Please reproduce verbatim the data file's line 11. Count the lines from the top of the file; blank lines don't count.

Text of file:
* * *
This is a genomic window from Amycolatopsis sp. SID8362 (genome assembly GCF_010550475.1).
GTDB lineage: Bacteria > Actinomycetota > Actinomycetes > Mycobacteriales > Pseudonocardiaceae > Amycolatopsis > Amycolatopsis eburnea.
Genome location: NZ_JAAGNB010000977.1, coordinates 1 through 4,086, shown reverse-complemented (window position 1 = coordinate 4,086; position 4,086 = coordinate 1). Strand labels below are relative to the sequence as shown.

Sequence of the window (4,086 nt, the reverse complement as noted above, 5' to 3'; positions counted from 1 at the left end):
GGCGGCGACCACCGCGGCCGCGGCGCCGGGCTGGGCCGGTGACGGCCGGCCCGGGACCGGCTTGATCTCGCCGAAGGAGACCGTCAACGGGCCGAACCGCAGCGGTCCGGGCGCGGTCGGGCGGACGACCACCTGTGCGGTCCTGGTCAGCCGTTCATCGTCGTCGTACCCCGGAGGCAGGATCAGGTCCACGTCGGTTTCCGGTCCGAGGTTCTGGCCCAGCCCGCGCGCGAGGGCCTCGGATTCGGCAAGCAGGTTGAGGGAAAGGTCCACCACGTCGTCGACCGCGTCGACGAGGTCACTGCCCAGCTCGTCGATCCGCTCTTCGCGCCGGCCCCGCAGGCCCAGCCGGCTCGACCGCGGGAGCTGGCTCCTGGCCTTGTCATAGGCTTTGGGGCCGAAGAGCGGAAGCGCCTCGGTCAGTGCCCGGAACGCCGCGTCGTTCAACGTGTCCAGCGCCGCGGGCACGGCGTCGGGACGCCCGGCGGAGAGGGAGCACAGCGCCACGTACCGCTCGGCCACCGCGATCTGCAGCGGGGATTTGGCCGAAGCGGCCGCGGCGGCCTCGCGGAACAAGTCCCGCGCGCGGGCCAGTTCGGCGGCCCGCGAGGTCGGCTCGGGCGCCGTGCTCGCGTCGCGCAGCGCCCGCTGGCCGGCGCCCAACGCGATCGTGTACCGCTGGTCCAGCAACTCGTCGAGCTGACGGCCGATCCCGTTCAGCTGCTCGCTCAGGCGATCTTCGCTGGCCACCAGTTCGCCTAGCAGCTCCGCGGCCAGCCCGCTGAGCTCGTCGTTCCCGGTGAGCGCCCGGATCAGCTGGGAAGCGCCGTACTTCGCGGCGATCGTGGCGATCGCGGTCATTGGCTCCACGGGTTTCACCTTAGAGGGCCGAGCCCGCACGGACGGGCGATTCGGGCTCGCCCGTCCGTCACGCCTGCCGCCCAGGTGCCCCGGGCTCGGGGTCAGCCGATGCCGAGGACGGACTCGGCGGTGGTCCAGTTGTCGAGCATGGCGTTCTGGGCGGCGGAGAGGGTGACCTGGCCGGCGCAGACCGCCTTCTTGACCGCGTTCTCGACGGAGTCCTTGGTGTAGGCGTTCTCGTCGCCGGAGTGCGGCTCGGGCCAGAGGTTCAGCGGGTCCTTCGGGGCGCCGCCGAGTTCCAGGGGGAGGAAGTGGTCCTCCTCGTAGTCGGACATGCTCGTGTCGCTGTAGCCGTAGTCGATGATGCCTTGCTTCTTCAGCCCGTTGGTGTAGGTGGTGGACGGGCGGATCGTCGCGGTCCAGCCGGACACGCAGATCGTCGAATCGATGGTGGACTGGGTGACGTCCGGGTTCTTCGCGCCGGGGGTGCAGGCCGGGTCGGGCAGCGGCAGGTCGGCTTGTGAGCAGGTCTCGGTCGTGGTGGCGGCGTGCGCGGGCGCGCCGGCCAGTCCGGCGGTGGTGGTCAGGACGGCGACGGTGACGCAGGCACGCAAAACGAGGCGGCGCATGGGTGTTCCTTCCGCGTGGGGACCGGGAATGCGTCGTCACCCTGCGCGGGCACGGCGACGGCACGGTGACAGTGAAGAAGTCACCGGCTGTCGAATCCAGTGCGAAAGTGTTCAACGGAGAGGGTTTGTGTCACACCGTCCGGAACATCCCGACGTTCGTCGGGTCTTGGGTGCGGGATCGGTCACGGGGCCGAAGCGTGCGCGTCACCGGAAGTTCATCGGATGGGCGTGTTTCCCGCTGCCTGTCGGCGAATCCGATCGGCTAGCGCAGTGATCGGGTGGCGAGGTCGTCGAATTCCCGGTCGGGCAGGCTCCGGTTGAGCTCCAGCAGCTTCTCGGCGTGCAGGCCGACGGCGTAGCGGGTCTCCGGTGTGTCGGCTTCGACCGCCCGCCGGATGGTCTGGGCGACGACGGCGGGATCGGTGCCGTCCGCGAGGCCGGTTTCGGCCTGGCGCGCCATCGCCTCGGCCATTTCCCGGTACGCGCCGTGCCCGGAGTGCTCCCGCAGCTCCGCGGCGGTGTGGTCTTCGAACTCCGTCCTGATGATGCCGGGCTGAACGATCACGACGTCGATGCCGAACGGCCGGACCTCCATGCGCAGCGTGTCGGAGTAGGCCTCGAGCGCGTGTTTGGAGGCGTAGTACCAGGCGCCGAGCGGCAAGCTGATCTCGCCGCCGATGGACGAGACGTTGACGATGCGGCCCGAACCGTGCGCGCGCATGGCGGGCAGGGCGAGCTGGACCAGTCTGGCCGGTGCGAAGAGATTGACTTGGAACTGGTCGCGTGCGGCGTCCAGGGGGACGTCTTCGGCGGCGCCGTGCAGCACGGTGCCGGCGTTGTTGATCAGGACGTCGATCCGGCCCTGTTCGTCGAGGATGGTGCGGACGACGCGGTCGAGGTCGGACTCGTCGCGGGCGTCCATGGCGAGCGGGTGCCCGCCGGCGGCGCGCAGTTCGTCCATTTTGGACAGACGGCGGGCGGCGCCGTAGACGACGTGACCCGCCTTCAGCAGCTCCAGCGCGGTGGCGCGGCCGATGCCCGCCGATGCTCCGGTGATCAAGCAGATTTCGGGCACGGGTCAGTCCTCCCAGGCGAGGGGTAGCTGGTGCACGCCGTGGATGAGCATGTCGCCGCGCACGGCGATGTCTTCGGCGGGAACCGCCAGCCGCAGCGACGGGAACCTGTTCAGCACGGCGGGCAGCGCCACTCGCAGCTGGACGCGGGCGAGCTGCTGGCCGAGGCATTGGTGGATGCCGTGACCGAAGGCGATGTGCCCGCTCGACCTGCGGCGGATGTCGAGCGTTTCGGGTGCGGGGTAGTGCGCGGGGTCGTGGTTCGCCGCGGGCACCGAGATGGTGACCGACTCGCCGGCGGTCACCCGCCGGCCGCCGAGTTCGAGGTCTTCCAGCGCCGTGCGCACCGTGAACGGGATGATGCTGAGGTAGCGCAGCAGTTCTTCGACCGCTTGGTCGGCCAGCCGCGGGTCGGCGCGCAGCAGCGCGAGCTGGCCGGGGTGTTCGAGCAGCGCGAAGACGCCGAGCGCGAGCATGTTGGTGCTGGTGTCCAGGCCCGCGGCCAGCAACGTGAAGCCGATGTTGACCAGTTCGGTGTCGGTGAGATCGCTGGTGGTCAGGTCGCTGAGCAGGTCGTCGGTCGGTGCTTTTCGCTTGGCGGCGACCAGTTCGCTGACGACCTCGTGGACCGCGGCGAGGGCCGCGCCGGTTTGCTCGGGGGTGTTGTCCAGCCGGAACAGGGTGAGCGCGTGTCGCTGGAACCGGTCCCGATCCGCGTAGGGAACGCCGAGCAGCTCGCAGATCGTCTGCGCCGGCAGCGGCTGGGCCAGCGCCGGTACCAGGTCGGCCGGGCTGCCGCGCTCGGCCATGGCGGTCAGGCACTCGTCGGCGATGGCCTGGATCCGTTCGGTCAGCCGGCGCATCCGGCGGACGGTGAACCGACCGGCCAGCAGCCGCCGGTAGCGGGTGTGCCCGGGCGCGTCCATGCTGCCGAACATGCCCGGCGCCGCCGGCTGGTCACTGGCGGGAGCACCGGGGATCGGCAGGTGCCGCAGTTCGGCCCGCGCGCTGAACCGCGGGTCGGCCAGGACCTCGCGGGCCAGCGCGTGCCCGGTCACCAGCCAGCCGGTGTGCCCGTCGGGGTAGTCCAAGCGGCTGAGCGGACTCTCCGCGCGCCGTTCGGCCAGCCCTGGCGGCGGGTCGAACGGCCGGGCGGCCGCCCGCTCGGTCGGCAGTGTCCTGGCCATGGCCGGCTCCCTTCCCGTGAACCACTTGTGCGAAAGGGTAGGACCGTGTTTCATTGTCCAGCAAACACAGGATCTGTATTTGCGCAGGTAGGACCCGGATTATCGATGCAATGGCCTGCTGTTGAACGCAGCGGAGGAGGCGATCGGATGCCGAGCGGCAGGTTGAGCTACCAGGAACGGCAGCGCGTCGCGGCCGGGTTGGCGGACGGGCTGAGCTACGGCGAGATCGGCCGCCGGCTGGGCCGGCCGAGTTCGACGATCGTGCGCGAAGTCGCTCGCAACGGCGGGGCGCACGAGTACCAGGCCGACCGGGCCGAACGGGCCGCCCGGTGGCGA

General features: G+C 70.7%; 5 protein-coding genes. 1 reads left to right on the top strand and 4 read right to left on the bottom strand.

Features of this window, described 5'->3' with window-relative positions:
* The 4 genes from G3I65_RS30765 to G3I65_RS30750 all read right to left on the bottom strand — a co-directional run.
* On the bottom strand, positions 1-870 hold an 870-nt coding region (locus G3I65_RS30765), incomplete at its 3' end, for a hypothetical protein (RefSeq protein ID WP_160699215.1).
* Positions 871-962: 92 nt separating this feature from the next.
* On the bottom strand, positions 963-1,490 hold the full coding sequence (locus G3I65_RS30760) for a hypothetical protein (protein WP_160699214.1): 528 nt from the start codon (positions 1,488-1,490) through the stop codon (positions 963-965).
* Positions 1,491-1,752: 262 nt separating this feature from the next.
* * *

* On the bottom strand, positions 963-1,490 hold the full coding sequence (locus G3I65_RS30760) for a hypothetical protein (protein WP_160699214.1): 528 nt from the start codon (positions 1,488-1,490) through the stop codon (positions 963-965).